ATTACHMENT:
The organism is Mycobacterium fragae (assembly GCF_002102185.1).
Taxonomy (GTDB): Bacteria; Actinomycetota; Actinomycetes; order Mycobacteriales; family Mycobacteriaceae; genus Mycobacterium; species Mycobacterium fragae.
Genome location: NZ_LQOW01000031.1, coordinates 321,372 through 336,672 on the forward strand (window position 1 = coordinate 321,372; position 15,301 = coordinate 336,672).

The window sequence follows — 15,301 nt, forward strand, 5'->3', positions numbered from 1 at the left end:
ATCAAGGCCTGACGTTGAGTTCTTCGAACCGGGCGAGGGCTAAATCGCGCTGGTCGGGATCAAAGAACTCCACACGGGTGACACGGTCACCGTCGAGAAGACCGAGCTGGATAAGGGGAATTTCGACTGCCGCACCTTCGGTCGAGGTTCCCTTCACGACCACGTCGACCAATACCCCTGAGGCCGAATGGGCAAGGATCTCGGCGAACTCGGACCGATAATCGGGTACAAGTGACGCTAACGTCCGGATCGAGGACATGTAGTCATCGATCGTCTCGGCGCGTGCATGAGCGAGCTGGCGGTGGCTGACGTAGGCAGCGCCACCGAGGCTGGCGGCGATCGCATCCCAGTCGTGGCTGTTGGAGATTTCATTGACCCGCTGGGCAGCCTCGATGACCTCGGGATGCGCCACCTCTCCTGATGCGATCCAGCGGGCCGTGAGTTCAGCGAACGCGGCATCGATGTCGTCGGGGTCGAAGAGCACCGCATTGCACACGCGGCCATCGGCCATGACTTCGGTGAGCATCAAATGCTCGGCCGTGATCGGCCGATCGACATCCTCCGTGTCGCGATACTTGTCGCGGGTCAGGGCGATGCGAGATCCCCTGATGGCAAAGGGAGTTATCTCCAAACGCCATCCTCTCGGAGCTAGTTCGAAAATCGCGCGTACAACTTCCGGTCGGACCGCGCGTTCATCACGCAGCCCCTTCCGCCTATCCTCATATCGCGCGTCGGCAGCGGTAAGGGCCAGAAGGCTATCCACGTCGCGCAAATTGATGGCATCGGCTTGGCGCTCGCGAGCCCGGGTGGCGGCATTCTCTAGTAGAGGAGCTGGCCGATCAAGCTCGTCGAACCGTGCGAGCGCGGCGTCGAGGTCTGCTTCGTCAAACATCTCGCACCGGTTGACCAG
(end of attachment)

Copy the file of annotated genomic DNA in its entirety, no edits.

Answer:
The organism is Mycobacterium fragae (assembly GCF_002102185.1).
Taxonomy (GTDB): Bacteria; Actinomycetota; Actinomycetes; order Mycobacteriales; family Mycobacteriaceae; genus Mycobacterium; species Mycobacterium fragae.
Genome location: NZ_LQOW01000031.1, coordinates 321,372 through 336,672 on the forward strand (window position 1 = coordinate 321,372; position 15,301 = coordinate 336,672).

The window sequence follows — 15,301 nt, forward strand, 5'->3', positions numbered from 1 at the left end:
ATCAAGGCCTGACGTTGAGTTCTTCGAACCGGGCGAGGGCTAAATCGCGCTGGTCGGGATCAAAGAACTCCACACGGGTGACACGGTCACCGTCGAGAAGACCGAGCTGGATAAGGGGAATTTCGACTGCCGCACCTTCGGTCGAGGTTCCCTTCACGACCACGTCGACCAATACCCCTGAGGCCGAATGGGCAAGGATCTCGGCGAACTCGGACCGATAATCGGGTACAAGTGACGCTAACGTCCGGATCGAGGACATGTAGTCATCGATCGTCTCGGCGCGTGCATGAGCGAGCTGGCGGTGGCTGACGTAGGCAGCGCCACCGAGGCTGGCGGCGATCGCATCCCAGTCGTGGCTGTTGGAGATTTCATTGACCCGCTGGGCAGCCTCGATGACCTCGGGATGCGCCACCTCTCCTGATGCGATCCAGCGGGCCGTGAGTTCAGCGAACGCGGCATCGATGTCGTCGGGGTCGAAGAGCACCGCATTGCACACGCGGCCATCGGCCATGACTTCGGTGAGCATCAAATGCTCGGCCGTGATCGGCCGATCGACATCCTCCGTGTCGCGATACTTGTCGCGGGTCAGGGCGATGCGAGATCCCCTGATGGCAAAGGGAGTTATCTCCAAACGCCATCCTCTCGGAGCTAGTTCGAAAATCGCGCGTACAACTTCCGGTCGGACCGCGCGTTCATCACGCAGCCCCTTCCGCCTATCCTCATATCGCGCGTCGGCAGCGGTAAGGGCCAGAAGGCTATCCACGTCGCGCAAATTGATGGCATCGGCTTGGCGCTCGCGAGCCCGGGTGGCGGCATTCTCTAGTAGAGGAGCTGGCCGATCAAGCTCGTCGAACCGTGCGAGCGCGGCGTCGAGGTCTGCTTCGTCAAACATCTCGCACCGGTTGACCAG